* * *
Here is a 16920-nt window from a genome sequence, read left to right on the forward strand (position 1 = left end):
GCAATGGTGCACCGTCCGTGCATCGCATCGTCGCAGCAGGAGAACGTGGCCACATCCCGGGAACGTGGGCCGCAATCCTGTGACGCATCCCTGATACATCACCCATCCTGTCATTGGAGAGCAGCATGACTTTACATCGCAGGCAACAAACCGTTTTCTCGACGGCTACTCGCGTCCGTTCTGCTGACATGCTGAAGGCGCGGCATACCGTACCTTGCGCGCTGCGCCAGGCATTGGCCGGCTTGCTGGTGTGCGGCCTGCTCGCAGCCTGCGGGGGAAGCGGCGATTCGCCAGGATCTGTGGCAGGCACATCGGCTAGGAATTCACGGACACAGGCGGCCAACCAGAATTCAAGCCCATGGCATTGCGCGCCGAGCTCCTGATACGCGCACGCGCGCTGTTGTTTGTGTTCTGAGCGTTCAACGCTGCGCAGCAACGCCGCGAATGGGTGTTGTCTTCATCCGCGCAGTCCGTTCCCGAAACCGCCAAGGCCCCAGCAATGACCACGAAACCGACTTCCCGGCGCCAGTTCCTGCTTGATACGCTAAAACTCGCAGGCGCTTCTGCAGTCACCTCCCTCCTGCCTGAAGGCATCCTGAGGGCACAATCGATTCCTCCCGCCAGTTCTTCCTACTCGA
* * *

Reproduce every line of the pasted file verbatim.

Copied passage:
Here is a 16920-nt window from a genome sequence, read left to right on the forward strand (position 1 = left end):
GCAATGGTGCACCGTCCGTGCATCGCATCGTCGCAGCAGGAGAACGTGGCCACATCCCGGGAACGTGGGCCGCAATCCTGTGACGCATCCCTGATACATCACCCATCCTGTCATTGGAGAGCAGCATGACTTTACATCGCAGGCAACAAACCGTTTTCTCGACGGCTACTCGCGTCCGTTCTGCTGACATGCTGAAGGCGCGGCATACCGTACCTTGCGCGCTGCGCCAGGCATTGGCCGGCTTGCTGGTGTGCGGCCTGCTCGCAGCCTGCGGGGGAAGCGGCGATTCGCCAGGATCTGTGGCAGGCACATCGGCTAGGAATTCACGGACACAGGCGGCCAACCAGAATTCAAGCCCATGGCATTGCGCGCCGAGCTCCTGATACGCGCACGCGCGCTGTTGTTTGTGTTCTGAGCGTTCAACGCTGCGCAGCAACGCCGCGAATGGGTGTTGTCTTCATCCGCGCAGTCCGTTCCCGAAACCGCCAAGGCCCCAGCAATGACCACGAAACCGACTTCCCGGCGCCAGTTCCTGCTTGATACGCTAAAACTCGCAGGCGCTTCTGCAGTCACCTCCCTCCTGCCTGAAGGCATCCTGAGGGCACAATCGATTCCTCCCGCCAGTTCTTCCTACTCGA